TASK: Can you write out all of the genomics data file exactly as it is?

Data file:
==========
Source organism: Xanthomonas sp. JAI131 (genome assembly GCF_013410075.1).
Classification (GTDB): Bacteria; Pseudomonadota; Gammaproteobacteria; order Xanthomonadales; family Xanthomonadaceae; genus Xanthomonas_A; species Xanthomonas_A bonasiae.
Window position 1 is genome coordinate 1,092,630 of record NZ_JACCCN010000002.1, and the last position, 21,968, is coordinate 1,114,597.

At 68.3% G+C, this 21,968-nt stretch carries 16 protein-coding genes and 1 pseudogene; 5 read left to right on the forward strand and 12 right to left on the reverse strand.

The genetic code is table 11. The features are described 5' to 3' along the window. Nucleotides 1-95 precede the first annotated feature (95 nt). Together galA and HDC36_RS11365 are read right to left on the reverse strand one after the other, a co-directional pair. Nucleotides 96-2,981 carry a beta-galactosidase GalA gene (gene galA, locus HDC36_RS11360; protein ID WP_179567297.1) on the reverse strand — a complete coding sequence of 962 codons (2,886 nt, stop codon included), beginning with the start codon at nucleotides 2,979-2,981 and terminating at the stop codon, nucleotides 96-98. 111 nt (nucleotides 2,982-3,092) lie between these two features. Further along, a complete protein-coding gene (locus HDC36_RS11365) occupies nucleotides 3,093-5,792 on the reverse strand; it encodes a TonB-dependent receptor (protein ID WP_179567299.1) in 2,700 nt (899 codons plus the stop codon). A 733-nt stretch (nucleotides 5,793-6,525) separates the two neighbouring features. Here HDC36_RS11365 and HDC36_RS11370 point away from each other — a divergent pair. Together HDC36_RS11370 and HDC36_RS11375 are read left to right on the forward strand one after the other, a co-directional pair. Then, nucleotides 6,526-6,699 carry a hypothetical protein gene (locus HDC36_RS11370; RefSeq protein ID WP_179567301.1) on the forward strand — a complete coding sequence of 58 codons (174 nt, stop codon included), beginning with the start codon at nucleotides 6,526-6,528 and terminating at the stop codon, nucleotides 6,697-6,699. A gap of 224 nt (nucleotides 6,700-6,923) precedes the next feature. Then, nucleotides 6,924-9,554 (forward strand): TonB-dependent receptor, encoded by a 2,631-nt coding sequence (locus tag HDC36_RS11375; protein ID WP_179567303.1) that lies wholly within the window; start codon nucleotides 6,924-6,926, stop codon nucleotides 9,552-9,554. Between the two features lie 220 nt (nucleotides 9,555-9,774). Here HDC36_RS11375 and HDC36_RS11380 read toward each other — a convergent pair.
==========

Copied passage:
Source organism: Xanthomonas sp. JAI131 (genome assembly GCF_013410075.1).
Classification (GTDB): Bacteria; Pseudomonadota; Gammaproteobacteria; order Xanthomonadales; family Xanthomonadaceae; genus Xanthomonas_A; species Xanthomonas_A bonasiae.
Window position 1 is genome coordinate 1,092,630 of record NZ_JACCCN010000002.1, and the last position, 21,968, is coordinate 1,114,597.

At 68.3% G+C, this 21,968-nt stretch carries 16 protein-coding genes and 1 pseudogene; 5 read left to right on the forward strand and 12 right to left on the reverse strand.

The genetic code is table 11. The features are described 5' to 3' along the window. Nucleotides 1-95 precede the first annotated feature (95 nt). Together galA and HDC36_RS11365 are read right to left on the reverse strand one after the other, a co-directional pair. Nucleotides 96-2,981 carry a beta-galactosidase GalA gene (gene galA, locus HDC36_RS11360; protein ID WP_179567297.1) on the reverse strand — a complete coding sequence of 962 codons (2,886 nt, stop codon included), beginning with the start codon at nucleotides 2,979-2,981 and terminating at the stop codon, nucleotides 96-98. 111 nt (nucleotides 2,982-3,092) lie between these two features. Further along, a complete protein-coding gene (locus HDC36_RS11365) occupies nucleotides 3,093-5,792 on the reverse strand; it encodes a TonB-dependent receptor (protein ID WP_179567299.1) in 2,700 nt (899 codons plus the stop codon). A 733-nt stretch (nucleotides 5,793-6,525) separates the two neighbouring features. Here HDC36_RS11365 and HDC36_RS11370 point away from each other — a divergent pair. Together HDC36_RS11370 and HDC36_RS11375 are read left to right on the forward strand one after the other, a co-directional pair. Then, nucleotides 6,526-6,699 carry a hypothetical protein gene (locus HDC36_RS11370; RefSeq protein ID WP_179567301.1) on the forward strand — a complete coding sequence of 58 codons (174 nt, stop codon included), beginning with the start codon at nucleotides 6,526-6,528 and terminating at the stop codon, nucleotides 6,697-6,699. A gap of 224 nt (nucleotides 6,700-6,923) precedes the next feature. Then, nucleotides 6,924-9,554 (forward strand): TonB-dependent receptor, encoded by a 2,631-nt coding sequence (locus tag HDC36_RS11375; protein ID WP_179567303.1) that lies wholly within the window; start codon nucleotides 6,924-6,926, stop codon nucleotides 9,552-9,554. Between the two features lie 220 nt (nucleotides 9,555-9,774). Here HDC36_RS11375 and HDC36_RS11380 read toward each other — a convergent pair.